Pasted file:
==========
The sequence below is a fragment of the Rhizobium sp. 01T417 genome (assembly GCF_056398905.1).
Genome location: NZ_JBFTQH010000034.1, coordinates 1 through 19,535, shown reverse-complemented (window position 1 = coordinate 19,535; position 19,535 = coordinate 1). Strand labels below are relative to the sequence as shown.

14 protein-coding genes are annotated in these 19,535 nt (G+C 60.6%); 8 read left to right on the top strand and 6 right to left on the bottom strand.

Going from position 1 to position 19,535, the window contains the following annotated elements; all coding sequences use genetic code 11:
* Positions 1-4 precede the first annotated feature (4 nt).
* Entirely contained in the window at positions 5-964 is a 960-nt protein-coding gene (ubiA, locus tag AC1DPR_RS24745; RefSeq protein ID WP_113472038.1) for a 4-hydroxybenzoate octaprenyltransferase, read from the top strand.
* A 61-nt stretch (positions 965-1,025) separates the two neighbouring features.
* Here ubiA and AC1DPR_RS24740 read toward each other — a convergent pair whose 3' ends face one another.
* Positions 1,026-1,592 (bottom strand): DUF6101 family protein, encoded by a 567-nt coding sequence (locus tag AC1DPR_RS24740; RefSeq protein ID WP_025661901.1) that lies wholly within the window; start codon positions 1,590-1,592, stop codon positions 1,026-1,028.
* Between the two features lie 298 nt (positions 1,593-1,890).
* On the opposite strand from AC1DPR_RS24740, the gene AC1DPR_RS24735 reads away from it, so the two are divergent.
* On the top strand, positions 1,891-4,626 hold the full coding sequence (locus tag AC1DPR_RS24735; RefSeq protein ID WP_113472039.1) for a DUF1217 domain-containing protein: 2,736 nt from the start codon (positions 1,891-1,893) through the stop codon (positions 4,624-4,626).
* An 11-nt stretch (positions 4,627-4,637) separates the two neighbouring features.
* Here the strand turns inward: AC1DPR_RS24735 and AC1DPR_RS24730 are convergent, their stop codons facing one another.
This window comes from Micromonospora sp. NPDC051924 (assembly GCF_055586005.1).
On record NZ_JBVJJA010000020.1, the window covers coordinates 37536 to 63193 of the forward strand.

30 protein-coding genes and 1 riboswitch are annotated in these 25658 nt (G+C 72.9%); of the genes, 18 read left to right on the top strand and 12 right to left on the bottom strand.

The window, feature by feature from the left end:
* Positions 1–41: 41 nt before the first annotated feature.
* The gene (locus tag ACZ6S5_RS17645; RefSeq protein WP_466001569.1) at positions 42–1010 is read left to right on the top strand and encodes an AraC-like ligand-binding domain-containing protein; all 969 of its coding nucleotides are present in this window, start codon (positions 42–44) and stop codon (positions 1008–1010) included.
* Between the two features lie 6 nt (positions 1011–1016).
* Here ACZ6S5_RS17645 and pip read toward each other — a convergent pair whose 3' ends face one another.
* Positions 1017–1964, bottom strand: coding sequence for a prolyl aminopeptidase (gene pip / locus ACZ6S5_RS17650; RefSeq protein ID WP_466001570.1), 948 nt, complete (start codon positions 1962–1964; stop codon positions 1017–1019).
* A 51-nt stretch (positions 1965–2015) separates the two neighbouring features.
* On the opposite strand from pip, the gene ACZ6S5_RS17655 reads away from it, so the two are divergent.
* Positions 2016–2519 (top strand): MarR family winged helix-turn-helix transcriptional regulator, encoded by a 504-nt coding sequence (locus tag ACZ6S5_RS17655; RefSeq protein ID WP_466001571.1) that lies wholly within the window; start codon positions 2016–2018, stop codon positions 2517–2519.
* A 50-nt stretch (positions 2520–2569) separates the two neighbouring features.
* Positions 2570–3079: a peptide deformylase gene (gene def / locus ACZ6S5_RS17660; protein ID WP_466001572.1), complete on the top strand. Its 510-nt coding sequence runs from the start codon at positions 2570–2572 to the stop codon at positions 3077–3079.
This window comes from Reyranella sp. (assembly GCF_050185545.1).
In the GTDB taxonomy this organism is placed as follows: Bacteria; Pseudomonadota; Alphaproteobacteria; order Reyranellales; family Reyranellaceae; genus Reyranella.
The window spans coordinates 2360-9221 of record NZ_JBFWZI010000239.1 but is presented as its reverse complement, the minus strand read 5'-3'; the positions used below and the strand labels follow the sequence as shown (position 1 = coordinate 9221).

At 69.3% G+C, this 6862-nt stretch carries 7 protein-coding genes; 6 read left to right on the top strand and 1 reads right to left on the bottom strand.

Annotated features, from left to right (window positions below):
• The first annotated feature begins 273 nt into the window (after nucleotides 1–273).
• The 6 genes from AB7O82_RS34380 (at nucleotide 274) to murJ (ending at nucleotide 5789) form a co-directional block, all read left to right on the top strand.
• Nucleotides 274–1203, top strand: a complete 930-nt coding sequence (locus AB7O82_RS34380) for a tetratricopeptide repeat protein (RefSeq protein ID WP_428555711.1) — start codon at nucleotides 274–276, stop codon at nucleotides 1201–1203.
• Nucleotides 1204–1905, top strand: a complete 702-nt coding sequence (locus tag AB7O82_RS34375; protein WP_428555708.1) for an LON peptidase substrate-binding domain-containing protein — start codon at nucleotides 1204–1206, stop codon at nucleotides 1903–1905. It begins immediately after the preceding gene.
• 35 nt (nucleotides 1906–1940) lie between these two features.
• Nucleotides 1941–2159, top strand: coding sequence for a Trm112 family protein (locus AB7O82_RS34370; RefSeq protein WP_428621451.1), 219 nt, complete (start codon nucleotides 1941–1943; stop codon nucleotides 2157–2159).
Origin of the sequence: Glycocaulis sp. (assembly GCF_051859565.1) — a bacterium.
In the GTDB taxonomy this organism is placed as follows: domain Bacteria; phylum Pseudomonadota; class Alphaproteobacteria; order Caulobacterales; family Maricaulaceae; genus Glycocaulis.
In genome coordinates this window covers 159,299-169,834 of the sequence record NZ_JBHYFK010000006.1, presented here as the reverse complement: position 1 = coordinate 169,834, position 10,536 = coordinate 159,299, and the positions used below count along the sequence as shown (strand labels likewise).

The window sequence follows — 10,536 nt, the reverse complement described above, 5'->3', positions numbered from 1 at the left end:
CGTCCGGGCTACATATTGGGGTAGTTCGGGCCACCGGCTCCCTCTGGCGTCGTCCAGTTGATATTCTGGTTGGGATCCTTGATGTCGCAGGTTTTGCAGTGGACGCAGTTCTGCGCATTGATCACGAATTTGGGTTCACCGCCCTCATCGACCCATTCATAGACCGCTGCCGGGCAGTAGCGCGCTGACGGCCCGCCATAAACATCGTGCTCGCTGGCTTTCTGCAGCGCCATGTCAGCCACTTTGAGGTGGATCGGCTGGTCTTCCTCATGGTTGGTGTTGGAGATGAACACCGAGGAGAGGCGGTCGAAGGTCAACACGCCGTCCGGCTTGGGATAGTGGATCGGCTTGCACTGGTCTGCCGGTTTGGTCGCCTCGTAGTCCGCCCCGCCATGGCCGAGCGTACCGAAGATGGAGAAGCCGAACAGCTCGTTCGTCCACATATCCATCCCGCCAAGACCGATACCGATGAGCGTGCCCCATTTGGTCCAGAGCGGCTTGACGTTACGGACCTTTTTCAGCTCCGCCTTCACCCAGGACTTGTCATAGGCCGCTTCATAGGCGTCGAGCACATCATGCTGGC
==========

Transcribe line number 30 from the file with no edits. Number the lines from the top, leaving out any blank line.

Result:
In the GTDB taxonomy this organism is placed as follows: Bacteria; Pseudomonadota; Alphaproteobacteria; order Reyranellales; family Reyranellaceae; genus Reyranella.